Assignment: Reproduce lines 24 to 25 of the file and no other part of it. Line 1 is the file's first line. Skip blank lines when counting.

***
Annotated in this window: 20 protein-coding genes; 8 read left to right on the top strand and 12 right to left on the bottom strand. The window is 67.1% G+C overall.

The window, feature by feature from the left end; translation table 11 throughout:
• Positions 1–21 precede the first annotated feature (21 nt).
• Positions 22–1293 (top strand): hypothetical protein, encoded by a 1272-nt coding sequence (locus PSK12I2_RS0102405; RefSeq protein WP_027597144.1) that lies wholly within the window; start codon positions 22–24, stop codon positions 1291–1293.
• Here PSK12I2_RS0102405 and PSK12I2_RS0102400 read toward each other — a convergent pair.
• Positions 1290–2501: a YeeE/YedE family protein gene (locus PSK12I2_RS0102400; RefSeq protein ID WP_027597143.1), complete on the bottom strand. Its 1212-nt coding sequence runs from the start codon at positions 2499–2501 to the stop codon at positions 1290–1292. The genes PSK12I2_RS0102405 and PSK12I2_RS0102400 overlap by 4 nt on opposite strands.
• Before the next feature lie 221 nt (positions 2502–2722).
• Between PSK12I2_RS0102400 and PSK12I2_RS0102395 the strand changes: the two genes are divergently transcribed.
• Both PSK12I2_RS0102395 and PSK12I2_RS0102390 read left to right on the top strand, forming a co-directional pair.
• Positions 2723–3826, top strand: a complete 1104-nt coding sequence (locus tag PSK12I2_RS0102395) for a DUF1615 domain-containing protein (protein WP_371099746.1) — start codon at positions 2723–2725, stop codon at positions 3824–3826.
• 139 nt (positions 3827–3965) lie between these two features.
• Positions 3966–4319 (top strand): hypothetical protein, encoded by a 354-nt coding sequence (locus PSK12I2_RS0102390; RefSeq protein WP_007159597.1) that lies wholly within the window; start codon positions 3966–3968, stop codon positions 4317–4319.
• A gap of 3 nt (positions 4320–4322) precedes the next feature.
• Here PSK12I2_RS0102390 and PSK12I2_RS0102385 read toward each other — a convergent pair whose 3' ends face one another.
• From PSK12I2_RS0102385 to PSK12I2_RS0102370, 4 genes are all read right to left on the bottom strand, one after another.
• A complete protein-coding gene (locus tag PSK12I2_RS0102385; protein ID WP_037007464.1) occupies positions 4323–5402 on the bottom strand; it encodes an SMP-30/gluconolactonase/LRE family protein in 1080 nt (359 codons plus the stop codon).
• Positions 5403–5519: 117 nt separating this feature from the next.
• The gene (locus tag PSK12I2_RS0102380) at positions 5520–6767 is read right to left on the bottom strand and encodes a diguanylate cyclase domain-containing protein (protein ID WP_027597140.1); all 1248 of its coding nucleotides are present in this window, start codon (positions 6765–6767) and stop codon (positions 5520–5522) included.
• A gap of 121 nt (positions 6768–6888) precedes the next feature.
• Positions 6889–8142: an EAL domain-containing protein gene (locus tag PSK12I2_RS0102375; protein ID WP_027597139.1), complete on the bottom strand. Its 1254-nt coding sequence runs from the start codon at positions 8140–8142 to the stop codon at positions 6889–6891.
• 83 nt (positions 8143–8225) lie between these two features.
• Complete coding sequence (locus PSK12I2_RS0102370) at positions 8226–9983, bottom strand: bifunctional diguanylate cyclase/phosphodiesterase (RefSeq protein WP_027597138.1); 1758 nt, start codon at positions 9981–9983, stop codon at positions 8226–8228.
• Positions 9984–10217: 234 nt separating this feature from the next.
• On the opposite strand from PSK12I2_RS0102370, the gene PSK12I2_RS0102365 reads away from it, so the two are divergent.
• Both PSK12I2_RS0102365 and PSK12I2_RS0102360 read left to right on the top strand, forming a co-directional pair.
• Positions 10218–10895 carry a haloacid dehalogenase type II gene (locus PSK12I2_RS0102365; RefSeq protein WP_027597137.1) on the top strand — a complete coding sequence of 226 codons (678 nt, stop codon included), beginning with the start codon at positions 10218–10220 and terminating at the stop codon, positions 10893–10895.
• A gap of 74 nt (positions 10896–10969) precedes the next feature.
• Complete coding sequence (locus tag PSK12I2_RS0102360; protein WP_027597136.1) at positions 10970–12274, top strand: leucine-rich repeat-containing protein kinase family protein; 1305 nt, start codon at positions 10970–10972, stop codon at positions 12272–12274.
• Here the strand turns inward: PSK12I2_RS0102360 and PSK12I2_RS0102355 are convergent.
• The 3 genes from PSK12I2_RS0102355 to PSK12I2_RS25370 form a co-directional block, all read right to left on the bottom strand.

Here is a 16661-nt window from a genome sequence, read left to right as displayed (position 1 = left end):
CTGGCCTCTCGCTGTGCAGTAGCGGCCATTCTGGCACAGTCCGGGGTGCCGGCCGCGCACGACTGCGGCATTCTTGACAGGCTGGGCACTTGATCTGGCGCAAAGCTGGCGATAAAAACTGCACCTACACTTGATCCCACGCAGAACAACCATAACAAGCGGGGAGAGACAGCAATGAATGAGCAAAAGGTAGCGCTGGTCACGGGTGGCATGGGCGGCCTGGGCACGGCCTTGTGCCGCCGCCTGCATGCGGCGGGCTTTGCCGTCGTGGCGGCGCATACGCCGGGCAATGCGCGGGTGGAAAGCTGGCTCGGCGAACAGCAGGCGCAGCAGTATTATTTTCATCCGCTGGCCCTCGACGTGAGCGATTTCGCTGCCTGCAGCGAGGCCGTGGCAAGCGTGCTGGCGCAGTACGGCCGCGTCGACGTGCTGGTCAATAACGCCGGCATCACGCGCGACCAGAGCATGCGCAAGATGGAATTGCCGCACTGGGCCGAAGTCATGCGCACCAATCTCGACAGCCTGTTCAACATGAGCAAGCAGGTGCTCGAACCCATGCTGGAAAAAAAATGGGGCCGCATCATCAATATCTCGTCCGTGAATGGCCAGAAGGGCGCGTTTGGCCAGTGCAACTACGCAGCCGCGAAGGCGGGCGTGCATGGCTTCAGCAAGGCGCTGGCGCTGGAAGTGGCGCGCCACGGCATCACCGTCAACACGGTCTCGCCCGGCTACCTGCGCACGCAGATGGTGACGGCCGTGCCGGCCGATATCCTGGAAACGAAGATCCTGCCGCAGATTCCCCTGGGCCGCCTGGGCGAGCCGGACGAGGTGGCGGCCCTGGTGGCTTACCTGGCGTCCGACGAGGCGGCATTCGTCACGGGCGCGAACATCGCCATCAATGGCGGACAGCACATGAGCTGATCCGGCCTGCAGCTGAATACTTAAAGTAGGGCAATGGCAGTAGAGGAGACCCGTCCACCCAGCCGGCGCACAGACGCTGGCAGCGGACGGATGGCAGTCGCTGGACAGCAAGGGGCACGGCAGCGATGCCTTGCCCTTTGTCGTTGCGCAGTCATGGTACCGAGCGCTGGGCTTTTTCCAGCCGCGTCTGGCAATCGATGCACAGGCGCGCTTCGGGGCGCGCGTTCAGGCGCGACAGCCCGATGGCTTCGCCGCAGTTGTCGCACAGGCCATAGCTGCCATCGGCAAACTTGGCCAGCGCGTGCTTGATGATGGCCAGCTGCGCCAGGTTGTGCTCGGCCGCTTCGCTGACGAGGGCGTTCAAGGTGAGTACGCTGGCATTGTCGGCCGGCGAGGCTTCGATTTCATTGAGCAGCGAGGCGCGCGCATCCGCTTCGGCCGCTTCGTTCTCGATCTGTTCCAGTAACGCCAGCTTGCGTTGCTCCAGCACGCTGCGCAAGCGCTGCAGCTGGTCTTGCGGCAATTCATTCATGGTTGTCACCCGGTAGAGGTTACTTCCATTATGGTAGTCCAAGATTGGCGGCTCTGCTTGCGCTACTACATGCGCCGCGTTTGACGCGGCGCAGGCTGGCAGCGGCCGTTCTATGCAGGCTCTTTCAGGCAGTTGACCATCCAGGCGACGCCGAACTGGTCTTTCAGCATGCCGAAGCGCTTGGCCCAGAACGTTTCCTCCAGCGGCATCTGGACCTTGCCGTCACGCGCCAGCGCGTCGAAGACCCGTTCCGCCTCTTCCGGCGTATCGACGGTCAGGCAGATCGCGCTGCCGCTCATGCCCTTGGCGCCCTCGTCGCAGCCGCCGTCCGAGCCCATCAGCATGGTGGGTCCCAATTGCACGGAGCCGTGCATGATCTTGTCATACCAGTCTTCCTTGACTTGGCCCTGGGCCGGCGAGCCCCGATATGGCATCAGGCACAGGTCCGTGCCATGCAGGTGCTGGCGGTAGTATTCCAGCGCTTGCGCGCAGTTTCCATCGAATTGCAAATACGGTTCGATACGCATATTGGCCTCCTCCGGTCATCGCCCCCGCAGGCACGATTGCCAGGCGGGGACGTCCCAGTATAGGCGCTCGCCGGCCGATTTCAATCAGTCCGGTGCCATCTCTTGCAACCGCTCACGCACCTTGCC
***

• On the opposite strand from PSK12I2_RS0102370, the gene PSK12I2_RS0102365 reads away from it, so the two are divergent.
• Both PSK12I2_RS0102365 and PSK12I2_RS0102360 read left to right on the top strand, forming a co-directional pair.